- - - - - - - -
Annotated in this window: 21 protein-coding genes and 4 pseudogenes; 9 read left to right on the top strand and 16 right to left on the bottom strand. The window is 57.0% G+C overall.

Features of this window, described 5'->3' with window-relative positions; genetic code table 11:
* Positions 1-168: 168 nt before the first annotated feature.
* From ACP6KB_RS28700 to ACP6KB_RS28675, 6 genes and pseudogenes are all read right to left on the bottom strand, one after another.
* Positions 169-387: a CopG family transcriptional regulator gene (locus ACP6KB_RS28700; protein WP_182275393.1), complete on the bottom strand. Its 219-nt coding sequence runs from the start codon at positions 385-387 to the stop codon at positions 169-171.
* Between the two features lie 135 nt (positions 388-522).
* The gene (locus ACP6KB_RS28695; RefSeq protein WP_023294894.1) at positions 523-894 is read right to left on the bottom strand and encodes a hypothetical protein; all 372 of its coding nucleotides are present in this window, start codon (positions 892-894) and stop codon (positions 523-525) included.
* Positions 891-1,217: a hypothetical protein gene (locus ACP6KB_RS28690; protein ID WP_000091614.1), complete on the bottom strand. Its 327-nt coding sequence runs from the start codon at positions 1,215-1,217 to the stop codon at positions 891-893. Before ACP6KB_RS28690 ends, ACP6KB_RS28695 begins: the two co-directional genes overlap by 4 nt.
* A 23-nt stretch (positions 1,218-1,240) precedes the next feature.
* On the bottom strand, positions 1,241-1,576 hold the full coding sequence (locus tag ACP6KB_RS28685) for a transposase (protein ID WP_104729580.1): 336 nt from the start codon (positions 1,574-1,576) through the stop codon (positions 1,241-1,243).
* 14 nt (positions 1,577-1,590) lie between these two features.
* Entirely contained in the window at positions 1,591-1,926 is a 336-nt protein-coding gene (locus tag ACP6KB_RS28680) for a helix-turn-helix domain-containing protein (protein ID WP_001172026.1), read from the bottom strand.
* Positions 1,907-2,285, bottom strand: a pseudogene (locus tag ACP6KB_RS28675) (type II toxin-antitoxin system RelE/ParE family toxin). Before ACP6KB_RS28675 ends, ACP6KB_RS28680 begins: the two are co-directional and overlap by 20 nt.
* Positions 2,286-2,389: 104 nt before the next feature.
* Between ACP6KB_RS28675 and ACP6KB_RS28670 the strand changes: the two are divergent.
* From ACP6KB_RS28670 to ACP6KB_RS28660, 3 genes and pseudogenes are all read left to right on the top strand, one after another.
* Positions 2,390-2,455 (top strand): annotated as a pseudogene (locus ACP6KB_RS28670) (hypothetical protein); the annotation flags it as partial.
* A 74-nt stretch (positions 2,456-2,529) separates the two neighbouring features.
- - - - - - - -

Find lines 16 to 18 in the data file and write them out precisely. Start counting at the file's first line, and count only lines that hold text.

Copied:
* From ACP6KB_RS28670 to ACP6KB_RS28660, 3 genes and pseudogenes are all read left to right on the top strand, one after another.
* Positions 2,390-2,455 (top strand): annotated as a pseudogene (locus ACP6KB_RS28670) (hypothetical protein); the annotation flags it as partial.
* A 74-nt stretch (positions 2,456-2,529) separates the two neighbouring features.